Your are correct about this link being a classic Jurassic case of lead burying.

      I have to admit, however, that I did intentionally sometimes bury the lead in newspaper stories I wrote, but never deeper than the second paragraph. I did this, I said, “for dramatic effect.” My editors hated it. My editors were right.

      The movie “Broadcast News,” has a great poignant break-up scene near the end where the character played by Albert Brooks exits with, “I buried the lead.”
      Broad cast News” is in my Top 100 movies list.
      Lego…

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    4. Thanks for your always amusing and interesting take on things, Lego. The "click bait" nature of on-line news sites seems to promote burying the lead to get people to take a look. You were just ahead of your time!

      In the abstract cited above, the chronological nature of the writing leads to some confusion about where the newest discovery is located, IMHO.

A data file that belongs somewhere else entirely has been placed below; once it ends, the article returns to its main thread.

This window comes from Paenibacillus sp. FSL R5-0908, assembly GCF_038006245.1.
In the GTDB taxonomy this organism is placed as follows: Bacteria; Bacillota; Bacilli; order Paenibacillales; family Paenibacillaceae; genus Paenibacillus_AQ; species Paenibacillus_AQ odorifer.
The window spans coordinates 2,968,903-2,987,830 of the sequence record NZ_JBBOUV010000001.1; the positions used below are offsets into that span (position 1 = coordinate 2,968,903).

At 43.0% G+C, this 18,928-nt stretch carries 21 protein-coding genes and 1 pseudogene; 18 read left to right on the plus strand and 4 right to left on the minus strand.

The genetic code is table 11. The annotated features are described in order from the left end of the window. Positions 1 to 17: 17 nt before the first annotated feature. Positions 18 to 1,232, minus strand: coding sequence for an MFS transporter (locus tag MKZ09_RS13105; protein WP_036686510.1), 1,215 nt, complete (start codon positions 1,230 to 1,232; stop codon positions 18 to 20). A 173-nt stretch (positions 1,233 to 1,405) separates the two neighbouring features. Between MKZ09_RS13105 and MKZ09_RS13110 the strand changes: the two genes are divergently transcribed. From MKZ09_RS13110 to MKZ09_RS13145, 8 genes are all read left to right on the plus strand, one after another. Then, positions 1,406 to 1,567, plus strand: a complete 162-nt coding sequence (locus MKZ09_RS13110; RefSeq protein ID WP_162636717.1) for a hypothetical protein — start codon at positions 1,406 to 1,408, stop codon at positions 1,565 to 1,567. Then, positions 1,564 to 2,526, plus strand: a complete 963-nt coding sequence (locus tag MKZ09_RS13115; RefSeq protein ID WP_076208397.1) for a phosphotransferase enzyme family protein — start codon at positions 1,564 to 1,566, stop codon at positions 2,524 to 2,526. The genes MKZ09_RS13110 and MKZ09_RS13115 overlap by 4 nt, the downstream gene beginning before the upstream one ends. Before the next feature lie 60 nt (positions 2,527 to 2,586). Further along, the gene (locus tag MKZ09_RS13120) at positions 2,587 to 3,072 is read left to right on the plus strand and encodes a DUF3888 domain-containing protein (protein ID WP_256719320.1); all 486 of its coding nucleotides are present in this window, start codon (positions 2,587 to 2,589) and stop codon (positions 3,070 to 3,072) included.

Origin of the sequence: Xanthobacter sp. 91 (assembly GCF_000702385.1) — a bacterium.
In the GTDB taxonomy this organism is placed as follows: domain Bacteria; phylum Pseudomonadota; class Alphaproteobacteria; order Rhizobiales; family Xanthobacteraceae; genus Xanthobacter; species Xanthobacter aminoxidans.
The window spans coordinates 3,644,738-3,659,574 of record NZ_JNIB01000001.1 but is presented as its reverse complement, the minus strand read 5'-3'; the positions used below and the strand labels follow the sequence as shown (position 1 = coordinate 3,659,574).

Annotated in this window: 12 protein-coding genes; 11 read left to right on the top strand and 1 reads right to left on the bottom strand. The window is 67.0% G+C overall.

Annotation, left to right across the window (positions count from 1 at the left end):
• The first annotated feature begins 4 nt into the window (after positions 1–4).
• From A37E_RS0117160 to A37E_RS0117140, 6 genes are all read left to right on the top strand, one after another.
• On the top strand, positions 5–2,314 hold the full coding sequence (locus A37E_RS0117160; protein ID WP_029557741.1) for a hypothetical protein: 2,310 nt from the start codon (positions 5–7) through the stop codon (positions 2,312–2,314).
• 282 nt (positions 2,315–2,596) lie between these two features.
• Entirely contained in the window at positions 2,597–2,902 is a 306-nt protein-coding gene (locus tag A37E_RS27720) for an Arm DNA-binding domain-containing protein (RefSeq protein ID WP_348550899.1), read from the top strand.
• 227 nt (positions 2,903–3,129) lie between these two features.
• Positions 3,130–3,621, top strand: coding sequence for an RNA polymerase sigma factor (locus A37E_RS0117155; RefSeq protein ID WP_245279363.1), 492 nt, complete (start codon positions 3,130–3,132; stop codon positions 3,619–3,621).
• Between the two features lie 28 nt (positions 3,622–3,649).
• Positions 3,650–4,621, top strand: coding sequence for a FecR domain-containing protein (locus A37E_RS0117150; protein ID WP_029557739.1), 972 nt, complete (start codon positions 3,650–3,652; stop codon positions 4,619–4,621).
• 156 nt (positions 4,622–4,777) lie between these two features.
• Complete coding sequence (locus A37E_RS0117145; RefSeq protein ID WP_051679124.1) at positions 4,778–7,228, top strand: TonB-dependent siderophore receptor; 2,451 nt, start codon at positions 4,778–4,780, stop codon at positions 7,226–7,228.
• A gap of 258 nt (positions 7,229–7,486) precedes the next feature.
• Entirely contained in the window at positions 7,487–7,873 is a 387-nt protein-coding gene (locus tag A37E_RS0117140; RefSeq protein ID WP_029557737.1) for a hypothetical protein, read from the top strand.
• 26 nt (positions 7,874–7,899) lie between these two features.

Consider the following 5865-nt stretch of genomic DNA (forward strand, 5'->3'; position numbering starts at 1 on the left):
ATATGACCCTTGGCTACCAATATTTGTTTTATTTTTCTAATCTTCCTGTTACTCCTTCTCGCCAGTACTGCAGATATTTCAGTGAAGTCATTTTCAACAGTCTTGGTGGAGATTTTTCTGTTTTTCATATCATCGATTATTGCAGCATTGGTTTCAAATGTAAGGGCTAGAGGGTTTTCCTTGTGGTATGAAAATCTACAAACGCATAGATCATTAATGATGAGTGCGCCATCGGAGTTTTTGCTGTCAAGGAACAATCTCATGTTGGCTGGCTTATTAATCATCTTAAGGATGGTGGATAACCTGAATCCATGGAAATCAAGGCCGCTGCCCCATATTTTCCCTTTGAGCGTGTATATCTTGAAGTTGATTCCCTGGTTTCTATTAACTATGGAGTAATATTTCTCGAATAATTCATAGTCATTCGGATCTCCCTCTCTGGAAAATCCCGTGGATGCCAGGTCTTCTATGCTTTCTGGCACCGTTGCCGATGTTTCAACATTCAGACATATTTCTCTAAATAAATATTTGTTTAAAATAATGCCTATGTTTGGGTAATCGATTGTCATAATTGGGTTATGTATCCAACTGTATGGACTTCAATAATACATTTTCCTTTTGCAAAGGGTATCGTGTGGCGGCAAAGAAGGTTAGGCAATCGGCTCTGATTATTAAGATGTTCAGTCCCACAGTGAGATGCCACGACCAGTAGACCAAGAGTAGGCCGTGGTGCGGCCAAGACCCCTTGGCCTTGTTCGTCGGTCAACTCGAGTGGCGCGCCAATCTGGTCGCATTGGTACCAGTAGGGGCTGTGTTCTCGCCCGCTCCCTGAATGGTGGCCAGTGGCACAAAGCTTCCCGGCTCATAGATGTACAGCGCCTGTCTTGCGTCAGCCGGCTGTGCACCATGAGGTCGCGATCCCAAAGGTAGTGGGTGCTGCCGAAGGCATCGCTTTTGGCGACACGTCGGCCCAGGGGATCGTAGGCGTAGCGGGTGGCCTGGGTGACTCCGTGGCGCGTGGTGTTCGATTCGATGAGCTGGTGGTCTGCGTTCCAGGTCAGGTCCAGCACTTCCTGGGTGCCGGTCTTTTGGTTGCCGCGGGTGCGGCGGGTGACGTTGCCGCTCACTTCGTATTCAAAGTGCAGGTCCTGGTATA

I also enjoyed "Broadcast News" and the Albert Brooks clip, of course.

      And, don't be late to the Tardigrade Party going on right now in this week's Partial Ellipsis of the Sun--hot off the presses, er, electrons.

      Steph

      Delete
  13. Returning to last week's discussion of Pangea, here's a map of the supercontinent, with modern political boundaries imposed. Going back to first principles should make solving the Ukraine/Russia, Israel/Palestine, etc., questions a snap! I'm suspicious, though; the map’s creator is Massimo Pietrobon, which sounds like it should translate as "really big rocks [are] good", or something like that.

    ReplyDelete
    Replies
    1. It does make one think about political boundaries, especially since the "All Land" continent of Pangaea was all one big, happy land mass.